Yes. This is a pic. If this was taken from an animated movie, all that would be lacking is Japanese audio and English subtitles. The eyes are not as pronounced as they would be in traditional 2D JAnime, but again, the whole head and all its features are in the style. Hell, even minor touches like the bows on the pigtails help achieve the right JAnime feel.


Wow...grainy. Anyway, same as above, but I see this coming from a fighting game cutscene. If taken from an animated movie...yeah. 3D CAN do it (not saying I have the capability), I think as time goes on, as traditional JAnime studios start delving into 3D more, this will become a standard.

AND...as a side note, another perfect example of using 3D and computers for scene work, and compositing hand drawn character animation over it....and it came from the US of A?! Shocked Question Question Question Question
Titan A.E. On the dvd bonus features they showed how they made static and dynamic backgrounds on the computer, hand drew the characters, composited the layers, and added shading in after. NICE!!! Off topic, but still an example of what's possible.

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PostSubject: Re: Can we anime?   Wed Oct 19, 2011 6:40 pm

Also just keep in mind that my tastes may differ from someone else. Some may rave about Eric Larsen, but just because I don't care for his art style doesn't mean I can't appreciate what he does.

Just because I do not like (or rather consider) 3D rendering as anime does not mean I cannot appreciate it, or see it as an artform or good movie or whatever.

But this has gotten so far off the subject!

Commenting of the pics before I sign off...

#1... ahh, the creme de la crap. That's what I was talking about.
#2... actually, I can see this being used for a rendered anime, as it does match hand drawn stuff. Take the model and render it as 2D? Hmm...
#3... I see this and I think Virtua Fighter. I know it isn't, but that's what I see. Nice image. Something like this could be used for more mature anime. Not real mature anime, just more mature, on level with stuff that would have a PG-13 and higher.
#4... Final Fantasy? They've always been cutting edge in animation (in my opinion). If they want to go with realism, fine; but do you notice between pics 3 and 4, something is lost?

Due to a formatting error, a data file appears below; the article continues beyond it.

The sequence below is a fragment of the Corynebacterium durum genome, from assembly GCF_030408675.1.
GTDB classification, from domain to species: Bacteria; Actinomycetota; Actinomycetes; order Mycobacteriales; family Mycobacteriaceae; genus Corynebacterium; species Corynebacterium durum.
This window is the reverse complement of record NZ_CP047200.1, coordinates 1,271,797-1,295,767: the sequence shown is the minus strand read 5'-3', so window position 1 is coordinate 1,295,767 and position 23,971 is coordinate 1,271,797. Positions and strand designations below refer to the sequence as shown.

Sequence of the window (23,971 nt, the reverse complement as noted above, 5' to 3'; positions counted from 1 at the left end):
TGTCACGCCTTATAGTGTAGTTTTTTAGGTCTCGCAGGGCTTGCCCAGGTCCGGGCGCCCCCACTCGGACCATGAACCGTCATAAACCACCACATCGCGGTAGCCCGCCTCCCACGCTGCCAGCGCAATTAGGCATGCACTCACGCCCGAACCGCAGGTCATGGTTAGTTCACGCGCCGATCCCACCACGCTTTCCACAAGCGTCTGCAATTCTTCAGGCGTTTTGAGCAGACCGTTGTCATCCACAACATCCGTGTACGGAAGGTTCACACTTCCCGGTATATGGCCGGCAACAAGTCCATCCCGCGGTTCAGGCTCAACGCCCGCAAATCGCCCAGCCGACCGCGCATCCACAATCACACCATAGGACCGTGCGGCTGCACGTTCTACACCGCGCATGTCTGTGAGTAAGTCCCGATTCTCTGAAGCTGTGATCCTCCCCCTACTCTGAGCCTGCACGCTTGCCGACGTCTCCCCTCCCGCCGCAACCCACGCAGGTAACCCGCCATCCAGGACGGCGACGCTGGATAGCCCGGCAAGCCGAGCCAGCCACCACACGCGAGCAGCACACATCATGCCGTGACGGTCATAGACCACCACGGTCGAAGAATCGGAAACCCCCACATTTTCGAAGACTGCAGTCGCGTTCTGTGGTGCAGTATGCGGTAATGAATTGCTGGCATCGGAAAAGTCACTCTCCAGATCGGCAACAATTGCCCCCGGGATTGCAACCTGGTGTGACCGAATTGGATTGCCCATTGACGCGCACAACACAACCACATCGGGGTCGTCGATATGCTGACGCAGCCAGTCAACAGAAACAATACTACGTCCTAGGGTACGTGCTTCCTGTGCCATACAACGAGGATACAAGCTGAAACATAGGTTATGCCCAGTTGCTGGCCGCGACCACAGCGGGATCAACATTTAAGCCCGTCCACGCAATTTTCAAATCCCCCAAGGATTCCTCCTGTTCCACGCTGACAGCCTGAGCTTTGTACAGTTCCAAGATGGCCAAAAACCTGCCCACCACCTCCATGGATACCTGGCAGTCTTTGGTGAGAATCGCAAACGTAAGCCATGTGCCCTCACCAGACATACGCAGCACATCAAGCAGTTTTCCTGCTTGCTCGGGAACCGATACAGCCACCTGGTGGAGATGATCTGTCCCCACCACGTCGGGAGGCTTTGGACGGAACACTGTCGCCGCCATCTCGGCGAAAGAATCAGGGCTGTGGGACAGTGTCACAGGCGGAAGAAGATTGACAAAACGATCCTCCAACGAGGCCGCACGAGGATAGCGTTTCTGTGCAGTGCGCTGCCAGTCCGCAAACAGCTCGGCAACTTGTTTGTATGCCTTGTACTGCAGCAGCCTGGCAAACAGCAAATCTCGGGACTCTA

This may sound rather silly, but it as if by making the picture more realistic, the picture itself has lost its innocence. I know, sounds silly.

What has greater impact? Someone real, someone who we could see every day, coming across a hardship to which they break down? Or someone more doe eyed?

But hey, like I said, different things for different people. Have I mentioned on any forum yet that I'd be more than happy to draw up some characters? Just tell me what you are looking for!

(and since I have a working printer / scanner now...)
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PostSubject: Re: Can we anime?   Wed Oct 19, 2011 7:30 pm

Quote :
Have I mentioned on any forum yet that I'd be more than happy to draw up
some characters? Just tell me what you are looking for!

Your boss, anime version, futanari style! Razz

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PostSubject: Re: Can we anime?   Sun Oct 23, 2011 10:10 am

So in continuation of much earlier posts...

So that was GIMP you used for the above video test?

And second, of all the masses that frequent this site, I need a bit of assistance. Or something. Out of everything I've seen, I still like the way flash based movies look... they look like what anime should (in my humble opinion). I will admit, though, that Flash is limited in that the characters don't exactly move as they should, they aren't as fluid.

So I want to do something. I want to download a program (full version, free) that can create Flash movies. Something that would be relatively easy to use, without a lot (actually, without any) scripting of any sort. Something where all I have to do is draw, adjust the frame, add layers. I will make an attempt to find somehting like this tonight / tomorrow, but was just curious with all the torrent people we have if they had anything along these lines.

I am going to attempt to participate in this anime endevour!

If anyone really needs to see an example of flash anime in action, then please enjoy this video taken from the online game MechQuest It is an excellent video, by the way, worth watching even if you aren't into anime.

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PostSubject: Re: Can we anime?   Sun Oct 23, 2011 1:36 pm

GIMP for the stills, Blender for the camera and frame motion.